2000 TOUR OF GERMANY RUNNER-UP UPS THE ANTE ON SUNSET
Saturn Cycling's Soren Peterson Shows up on Tuesday night
I didn't know who he was when he first rolled up, but I could tell that he was from Saturn/Lemond's professional road cycling team. There were a number of hints that would lead one to believe that this guy was the real deal: his titanium Lemond frame (equipped with Dura-Ace components, his clean & bright Saturn Cycling bib and jersey, his 150-pound, 6-foot physique and his accent. It was after the ride that I signed on to www.saturncycling.com and discovered that he was Soren Peterson. His recent results include third in the General Classification at the 2002 Redlands Bicycle Classic. His best day was in the Oak Glen Road Race (ouch!), where he finished third being World XC Champion Rohland Green and event winner Chris Horner. I'm still more impressed by his Tour of Germany runner-up finish.
Actual turnout was a little low (about 35) and the Vertican brothers, who tend to set & control the pace were absent. (They went to Durango for the NORBA Nat'l.) The pace started out slower than usual and I was fine with that even though I was aboard a featherweight carbon fiber Trek 5900 that a friend lended me. It was only my second ride (first Tuesday night) on the Lance Armstrong replica, but I was mentally and physically prepared to do it justice by putting in a respectable effort. With the Vertican's absence I saw the opportunity to advance myself in the pecking order. As the ride contiuned no one attacked and everyone seemed to be fine with that, although we still dropped a lot of people before peaking Sunset on the first go-around. The lack of an attack actually made me nervous because it meant everyone in our seven-man break was saving their legs and lungs for a massive surge on the third lap. And even worse, just before starting our third lap we added three fresh pair of legs or our break. Three riders, one each from Jelly Belly, Cycle-Tek & 7UP must have gotten a late start because they were waiting for us. When I saw them I immediately thought, "Damn, those guys are fresh and they're going to blow us to bits." Their legs may have been fresh, but they were also cold because it didn't take long before we dropped them too.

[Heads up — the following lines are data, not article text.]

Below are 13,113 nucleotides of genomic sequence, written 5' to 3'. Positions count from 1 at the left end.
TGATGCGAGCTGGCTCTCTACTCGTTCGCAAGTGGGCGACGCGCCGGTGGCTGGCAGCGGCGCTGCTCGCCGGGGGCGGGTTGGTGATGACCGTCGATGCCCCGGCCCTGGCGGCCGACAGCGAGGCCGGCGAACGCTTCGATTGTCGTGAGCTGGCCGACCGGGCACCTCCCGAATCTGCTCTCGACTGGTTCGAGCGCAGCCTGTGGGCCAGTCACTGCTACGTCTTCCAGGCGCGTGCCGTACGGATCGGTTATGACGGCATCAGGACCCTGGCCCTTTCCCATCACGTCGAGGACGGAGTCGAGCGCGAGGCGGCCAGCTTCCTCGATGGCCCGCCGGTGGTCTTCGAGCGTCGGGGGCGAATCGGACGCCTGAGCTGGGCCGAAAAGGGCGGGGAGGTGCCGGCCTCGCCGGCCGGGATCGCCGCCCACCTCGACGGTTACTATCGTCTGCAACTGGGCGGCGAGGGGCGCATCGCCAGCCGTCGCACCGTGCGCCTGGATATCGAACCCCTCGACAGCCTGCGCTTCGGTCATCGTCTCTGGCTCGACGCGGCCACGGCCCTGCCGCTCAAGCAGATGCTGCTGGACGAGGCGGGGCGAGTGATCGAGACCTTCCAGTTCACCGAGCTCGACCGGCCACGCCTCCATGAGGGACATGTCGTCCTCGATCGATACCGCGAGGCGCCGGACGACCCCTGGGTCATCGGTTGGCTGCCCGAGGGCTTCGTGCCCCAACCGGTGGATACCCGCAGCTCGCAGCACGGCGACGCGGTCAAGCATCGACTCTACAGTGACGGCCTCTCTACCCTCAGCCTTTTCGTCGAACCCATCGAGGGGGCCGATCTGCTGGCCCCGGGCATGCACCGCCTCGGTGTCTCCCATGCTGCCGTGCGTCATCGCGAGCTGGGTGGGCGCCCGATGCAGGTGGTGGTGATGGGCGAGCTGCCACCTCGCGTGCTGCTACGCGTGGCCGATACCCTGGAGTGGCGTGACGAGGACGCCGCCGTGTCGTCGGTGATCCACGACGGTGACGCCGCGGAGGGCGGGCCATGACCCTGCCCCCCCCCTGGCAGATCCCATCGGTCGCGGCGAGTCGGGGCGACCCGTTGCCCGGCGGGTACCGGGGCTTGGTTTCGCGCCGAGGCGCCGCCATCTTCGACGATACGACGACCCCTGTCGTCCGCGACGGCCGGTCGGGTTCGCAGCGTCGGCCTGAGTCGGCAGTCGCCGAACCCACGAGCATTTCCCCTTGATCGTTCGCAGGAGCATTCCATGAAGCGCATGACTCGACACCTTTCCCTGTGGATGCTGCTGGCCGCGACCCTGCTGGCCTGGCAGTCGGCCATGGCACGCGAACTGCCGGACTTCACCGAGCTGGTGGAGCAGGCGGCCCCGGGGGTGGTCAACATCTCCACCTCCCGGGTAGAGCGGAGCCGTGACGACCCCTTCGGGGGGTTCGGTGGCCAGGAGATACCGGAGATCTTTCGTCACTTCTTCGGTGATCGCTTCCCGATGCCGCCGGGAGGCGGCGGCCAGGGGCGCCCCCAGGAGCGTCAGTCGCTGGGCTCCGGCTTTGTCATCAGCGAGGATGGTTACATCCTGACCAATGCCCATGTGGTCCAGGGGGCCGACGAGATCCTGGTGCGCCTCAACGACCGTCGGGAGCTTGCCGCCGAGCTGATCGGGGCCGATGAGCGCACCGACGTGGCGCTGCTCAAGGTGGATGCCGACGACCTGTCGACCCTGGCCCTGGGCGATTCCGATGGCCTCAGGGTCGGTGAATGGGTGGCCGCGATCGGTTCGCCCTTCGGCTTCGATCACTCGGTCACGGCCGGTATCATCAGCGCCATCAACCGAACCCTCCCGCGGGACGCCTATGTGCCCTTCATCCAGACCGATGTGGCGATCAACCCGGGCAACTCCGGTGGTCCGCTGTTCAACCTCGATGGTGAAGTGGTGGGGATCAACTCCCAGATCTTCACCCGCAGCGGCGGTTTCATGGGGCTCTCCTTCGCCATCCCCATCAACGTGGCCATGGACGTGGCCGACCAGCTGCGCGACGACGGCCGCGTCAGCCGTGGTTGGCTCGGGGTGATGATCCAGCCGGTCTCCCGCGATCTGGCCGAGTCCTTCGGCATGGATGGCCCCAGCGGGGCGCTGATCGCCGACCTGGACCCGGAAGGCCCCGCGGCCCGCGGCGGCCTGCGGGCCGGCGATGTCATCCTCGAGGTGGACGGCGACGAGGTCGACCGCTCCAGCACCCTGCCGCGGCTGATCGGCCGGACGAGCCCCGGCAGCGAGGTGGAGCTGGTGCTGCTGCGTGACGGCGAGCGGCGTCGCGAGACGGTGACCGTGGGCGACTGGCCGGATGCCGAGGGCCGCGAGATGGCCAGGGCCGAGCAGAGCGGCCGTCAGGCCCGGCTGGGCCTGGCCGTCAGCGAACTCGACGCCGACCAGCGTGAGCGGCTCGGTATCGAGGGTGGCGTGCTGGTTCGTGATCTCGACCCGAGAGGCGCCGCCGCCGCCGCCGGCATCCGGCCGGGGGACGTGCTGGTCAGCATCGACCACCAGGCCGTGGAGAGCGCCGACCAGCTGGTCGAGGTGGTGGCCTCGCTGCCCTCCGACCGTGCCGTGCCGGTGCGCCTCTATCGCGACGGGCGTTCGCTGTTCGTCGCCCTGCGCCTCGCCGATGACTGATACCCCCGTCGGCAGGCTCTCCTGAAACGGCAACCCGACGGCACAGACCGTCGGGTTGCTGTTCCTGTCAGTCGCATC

After passing Caroline Park Josh Underwood took over the lead and I took his wheel, sitting in a perfect spot to react to a Peterson attack. I was beginning to feel a little guilty for not taking over the workload, but I had already done my part and was saving myselft for whatever may occur. Waiting, waiting, waiting. . . Nothing. Then Josh pulled to the left to signal that he was done and I was left with no choice but to take over. 30 seconds later I heard gears clicking up and Peterson and a Jelly Belly hammered by in big ring. I quickly responded and followed, tyring to stay on the Jelly Belly's wheel. I did, but he couldn't stay on Peterson's wheel so he waved me by and I tried for myself. With a gap of about two bike lengths between Peterson and myself, the gentleman Saturn rider from Denmark looked back, acknowledged us, and then skipped a few pedal strokes allowing myself and the Jelly Belly to catch up. From there the three of us tempoed to the top of Sunset, followed shortly by Josh, Trevor Walton, Austin Mortimer, and couple Trek/VW and Jelly Belly riders. About thirty other riders, who had only completed two loops waited for us at the usual regrouping point on the corner of Sunset and Alta Vista.
I opted to skip the rough and bumpy ride down Live Oak and San Tim Canyons to salvage the race wheels on my borrowed Trek. I already love that bike.
It was my best Sunset performance ever and learning a little bit more about the Saturn rider whose wheel I rode made it even sweeter. Had I known who he was at the actual time of the ride, it probably would have freaked me out mentally and I would have allowed myself to get dropped. It's starting to seem like road bikes agree with me more than mountain bikes. . .
"I don't have ulcers. I give 'em!" - Lyndon B. Johnson